GLAAD’s annual “Where We Are on TV” report came out Thursday. GLAAD is the world’s largest lesbian, gay, bisexual, transgender and queer (LGBTQ) media advocacy organization. It reported that LGBTQ series regulars on broadcast television in the 2019-2020 season had reached a new high of 10.2%. To put that percentage into perspective, 90 out of the 879 series regulars on primetime TV are part of the LGBTQ community. The percentage went up from 8.8% during the 2018-2019 television season.
Sarah Kate Ellis, President and CEO of GLAAD said, “Last year, GLAAD called on the television industry to increase the number of LGBTQ characters and more accurately reflect the world we live in, and they responded by exceeding this challenge.” She added in her statement, At a time when the cultural climate is growing increasingly divisive, increased representation of LGBTQ stories and characters on television is especially critical to advance LGBTQ acceptance. Shows like Pose, Schitt’s Creek, Batwoman, and Billions demonstrate that not only are LGBTQ stories and characters on TV becoming more diverse, but that viewers everywhere continue to respond with extreme positivity.”
GLAAD has tracked the rise of LGBTQ characters on television since the 2005-2006 season. In the 10.2% of LGBTQ regulars, 22% are black, 13% are Latinx, and 8% are Asian Pacific Islanders. Representation of lesbians has increased this year by 8%, now 33% of series regular and recurring characters identifying as such. Overall, there are more LGBTQ women than men on broadcast TV- a first since GLAAD has created “Where We Are on TV.” In the report, GLAAD stated, “This increase is exciting to see, given that LGBTQ women have been historically underrepresented in media.”
Megan Townsend, director of GLAAD’s Entertainment Research and Analysis, said, “This year’s Where We Are on TV study found great progress towards a more LGBTQ-inclusive television landscape, and highlighted welcome increases of transgender men and queer women in upcoming programing.”
For the second year, The CW came in first place for representation in broadcast TV, with 15.4% of its regulars identifying as LGBTQ. Last year, The CW’s Supergirl introduced the first transgender superhero Nia Nal played by trans advocate and actress Nicole Maines. This year, The CW added Batwoman to their Arrowverse roster; Batwoman’s main character is a lesbian played by Ruby Rose. Other shows that feature LGBTQ characters on the network are Black Lightning, Legends of Tomorrow, and Riverdale.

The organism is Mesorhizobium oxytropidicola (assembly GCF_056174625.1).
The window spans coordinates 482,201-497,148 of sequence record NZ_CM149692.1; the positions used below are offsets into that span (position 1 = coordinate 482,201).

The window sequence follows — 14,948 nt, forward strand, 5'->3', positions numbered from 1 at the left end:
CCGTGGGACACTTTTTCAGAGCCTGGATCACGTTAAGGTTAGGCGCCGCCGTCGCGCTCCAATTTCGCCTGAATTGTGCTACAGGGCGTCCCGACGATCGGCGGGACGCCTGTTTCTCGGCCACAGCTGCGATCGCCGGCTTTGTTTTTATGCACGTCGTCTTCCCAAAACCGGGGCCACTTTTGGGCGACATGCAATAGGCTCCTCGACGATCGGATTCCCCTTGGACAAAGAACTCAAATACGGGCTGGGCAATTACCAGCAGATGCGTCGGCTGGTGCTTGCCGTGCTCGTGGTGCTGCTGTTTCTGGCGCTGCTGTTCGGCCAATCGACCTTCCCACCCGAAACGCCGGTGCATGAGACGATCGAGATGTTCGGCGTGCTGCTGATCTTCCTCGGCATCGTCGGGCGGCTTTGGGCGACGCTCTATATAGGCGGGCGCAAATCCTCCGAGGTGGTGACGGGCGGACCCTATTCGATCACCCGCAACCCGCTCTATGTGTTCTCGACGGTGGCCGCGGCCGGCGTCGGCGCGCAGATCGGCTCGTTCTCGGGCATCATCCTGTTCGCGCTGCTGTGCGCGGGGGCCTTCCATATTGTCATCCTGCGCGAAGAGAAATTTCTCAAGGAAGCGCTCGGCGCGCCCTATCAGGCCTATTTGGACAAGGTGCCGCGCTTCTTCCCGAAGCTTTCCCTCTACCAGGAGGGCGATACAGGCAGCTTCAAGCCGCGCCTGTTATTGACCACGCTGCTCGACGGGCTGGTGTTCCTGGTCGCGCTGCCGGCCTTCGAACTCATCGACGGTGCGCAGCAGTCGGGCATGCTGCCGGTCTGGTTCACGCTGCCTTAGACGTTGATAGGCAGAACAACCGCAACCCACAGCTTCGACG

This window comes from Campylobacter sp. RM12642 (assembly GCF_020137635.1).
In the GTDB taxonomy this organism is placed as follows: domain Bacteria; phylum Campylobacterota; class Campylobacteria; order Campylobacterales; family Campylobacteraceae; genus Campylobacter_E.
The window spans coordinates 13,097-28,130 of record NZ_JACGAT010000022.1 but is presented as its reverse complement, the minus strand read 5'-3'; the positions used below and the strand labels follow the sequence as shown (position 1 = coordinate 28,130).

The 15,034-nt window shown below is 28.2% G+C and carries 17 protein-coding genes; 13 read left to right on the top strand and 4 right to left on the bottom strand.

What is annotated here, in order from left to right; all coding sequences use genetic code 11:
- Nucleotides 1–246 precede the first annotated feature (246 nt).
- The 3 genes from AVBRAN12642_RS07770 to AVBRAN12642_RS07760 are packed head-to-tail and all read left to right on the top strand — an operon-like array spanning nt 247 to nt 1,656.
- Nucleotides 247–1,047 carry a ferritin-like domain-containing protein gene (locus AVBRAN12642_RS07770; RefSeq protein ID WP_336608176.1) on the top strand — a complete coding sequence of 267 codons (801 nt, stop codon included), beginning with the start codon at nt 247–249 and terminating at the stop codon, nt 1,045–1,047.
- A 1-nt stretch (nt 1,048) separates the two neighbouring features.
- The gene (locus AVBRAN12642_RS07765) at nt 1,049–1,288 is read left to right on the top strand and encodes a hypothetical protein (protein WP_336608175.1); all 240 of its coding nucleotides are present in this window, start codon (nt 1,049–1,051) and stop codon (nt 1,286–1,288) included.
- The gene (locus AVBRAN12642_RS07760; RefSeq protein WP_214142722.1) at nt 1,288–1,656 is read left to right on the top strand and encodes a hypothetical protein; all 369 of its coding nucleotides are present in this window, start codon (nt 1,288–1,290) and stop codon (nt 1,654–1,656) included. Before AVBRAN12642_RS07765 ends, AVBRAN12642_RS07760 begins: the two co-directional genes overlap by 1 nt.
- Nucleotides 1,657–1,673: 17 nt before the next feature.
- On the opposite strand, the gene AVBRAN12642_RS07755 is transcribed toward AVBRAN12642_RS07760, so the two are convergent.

Showtime is the most inclusive network on cable, with 38 of its regular and recurring characters identifying as LGBTQ. A majority of these characters being featured on The L Word: Generation Q. The reboot of the original series The L Word comes out Dec 8, at 10 PM. Other shows that feature LGBTQ characters on the network are Billions, The Chi, and Kidding.
GLAAD reported 153 regular and recurring characters identifying as LGBTQ on streaming services. Netflix has the most LGBTQ characters out of the other streaming sites, claiming 121 of those characters. Netflix’s LGBTQ-inclusive shows include Atypical, Dear White People, and She-Ra and the Princesses of Power.
Townsend doesn’t want this progress to pacify networks from trying to be more inclusive. Townsend noted, “On cable TV, just three networks account for 44 percent of all LGBTQ representation on primetime scripted series. Similarly, programming from four dedicated producers and creators who prioritize inclusion, Greg Berlanti, Lena Waithe, Ryan Murphy, and Shonda Rhimes, accounts for 14 percent of total LGBTQ characters across broadcast, cable, and streaming originals. We hope to see all networks follow their lead, and work towards reflecting the reality of their audience and the culture.”